Lavin Weekly #47: Leibovich, Heffernan, Wood, & Stephens
1. Under the RNC Big Top with Mark Leibovich
Writing from the Republican National Convention in Cleveland, NYT Magazine’s chief national correspondent Mark Leibovich has produced two new articles. In the first, he admires Ted Cruz’s refusal to endorse Donald Trump during his speech last night—a bold and relatively unprecedented gesture wherein Cruz “proved himself to be the only one among the defeated who is truly playing Trump’s game.” And in the second, he revisits Reince Priebus, the put-upon RNC chairman whom he profiled extensively last month. In a backstage interview, Priebus doubles down on loyalty to his candidate and his party, despite the convention’s circuslike goings-on. Leibovich, author of the #1 NYT bestseller This Town, is one of Washington’s sharpest political journalists and has been providing ongoing coverage of the 2016 election—check out his feature on travelling with Trump, or his appearance on CBS This Morning, embedded below.
2. Virginia Heffernan & Molly Wood: In Defense of Pokemon Go
Pokemon Go, Nintendo’s mobile, augmented-reality juggernaut is the toast of the gaming world. Trainers everywhere are jockeying for position in parks, public spaces, and their neighbours’ backyards for a chance to catch ’em all. In the Los Angeles Times, Magic and Loss author Virginia Heffernan disagrees with those who view the game as a social experiment, seeing it more as “a startlingly lovely and ambitious work of software art” that “reveals an uncanny new landscape, grafting our digital fantasies onto the old, sweet and tired planet Earth.” And writing for Marketplace, senior tech correspondent Molly Wood says we shouldn’t feel bad about questing after virtual monsters “while the world is burning.” “We need a break from the unrelenting sadness,” she says. “If strangers meet and engage and laugh and play together in a park at night instead of shouting and shooting and screaming at each other, I call that a tiny victory against the forces of hate, division, and sorrow.” Train on.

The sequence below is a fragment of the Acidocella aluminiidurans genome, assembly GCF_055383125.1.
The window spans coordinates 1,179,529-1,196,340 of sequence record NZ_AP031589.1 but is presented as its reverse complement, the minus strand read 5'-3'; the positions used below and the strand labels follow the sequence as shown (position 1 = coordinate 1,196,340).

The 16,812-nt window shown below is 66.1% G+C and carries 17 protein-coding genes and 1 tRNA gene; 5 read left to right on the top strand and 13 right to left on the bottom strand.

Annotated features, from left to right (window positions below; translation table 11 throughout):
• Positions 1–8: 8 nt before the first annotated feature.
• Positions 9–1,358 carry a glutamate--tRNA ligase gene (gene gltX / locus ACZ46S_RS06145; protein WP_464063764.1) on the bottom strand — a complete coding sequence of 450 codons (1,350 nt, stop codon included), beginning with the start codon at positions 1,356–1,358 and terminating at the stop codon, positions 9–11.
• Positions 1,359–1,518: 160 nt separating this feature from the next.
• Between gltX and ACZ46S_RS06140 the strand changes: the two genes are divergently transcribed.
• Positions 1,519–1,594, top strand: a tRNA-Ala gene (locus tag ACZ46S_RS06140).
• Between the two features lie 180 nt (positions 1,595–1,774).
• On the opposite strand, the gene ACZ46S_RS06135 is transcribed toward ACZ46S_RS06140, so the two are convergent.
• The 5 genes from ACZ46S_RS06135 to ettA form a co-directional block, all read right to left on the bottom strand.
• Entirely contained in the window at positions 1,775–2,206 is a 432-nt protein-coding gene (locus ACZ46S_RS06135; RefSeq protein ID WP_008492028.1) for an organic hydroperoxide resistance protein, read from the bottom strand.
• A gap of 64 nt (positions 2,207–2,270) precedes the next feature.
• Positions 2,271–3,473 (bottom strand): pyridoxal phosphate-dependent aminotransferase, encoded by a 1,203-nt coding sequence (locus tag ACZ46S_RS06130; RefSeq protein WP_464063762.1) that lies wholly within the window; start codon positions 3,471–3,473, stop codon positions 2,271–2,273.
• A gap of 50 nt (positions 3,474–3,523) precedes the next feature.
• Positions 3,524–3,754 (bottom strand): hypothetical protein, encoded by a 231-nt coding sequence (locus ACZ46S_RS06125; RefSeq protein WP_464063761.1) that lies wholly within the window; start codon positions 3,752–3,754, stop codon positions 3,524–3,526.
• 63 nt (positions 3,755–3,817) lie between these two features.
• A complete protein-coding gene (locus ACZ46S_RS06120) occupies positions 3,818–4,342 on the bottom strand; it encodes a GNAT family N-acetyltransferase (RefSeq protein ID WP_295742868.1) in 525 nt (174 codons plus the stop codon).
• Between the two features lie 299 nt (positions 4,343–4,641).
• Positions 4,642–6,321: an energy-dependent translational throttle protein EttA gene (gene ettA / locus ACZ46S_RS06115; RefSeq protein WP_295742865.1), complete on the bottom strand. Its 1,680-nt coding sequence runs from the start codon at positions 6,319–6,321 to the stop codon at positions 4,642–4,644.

3. Ask and You Shall Receive: Douglas Stephens on “Conversational Commerce”
Retail speaker Douglas Stephens joined CBC Radio One for a discussion on “conversational commerce,” an emerging trend that may well be the future of online shopping. In lieu of entering a search query or downloading an app, consumers will simply talk to the technology to get the desired product. In other words, voice will supplant text. If you’ve called in to your cellphone provider’s helpline, Stephens says, you’ve experienced conversational commerce, albeit in a rudimentary form. Companies like Apple, Amazon, Microsoft, and Google are already throwing their financial weight behind early forms of this technology in an effort to improve it. One example is Amazon’s Echo, an in-home digital assistant that listens constantly for user inquiries and commands—anything from “Who are the Jays playing tomorrow?” to “Buy me the latest iPhone”—and does its best to deliver. Stephens, the founder of Retail Prophet (one of Vend’s Top 50 global Retail Influencers), is always ahead of the curve when it comes to demographic, economic, and technological mega-trends—the ones that are constantly disrupting and reinventing your industry.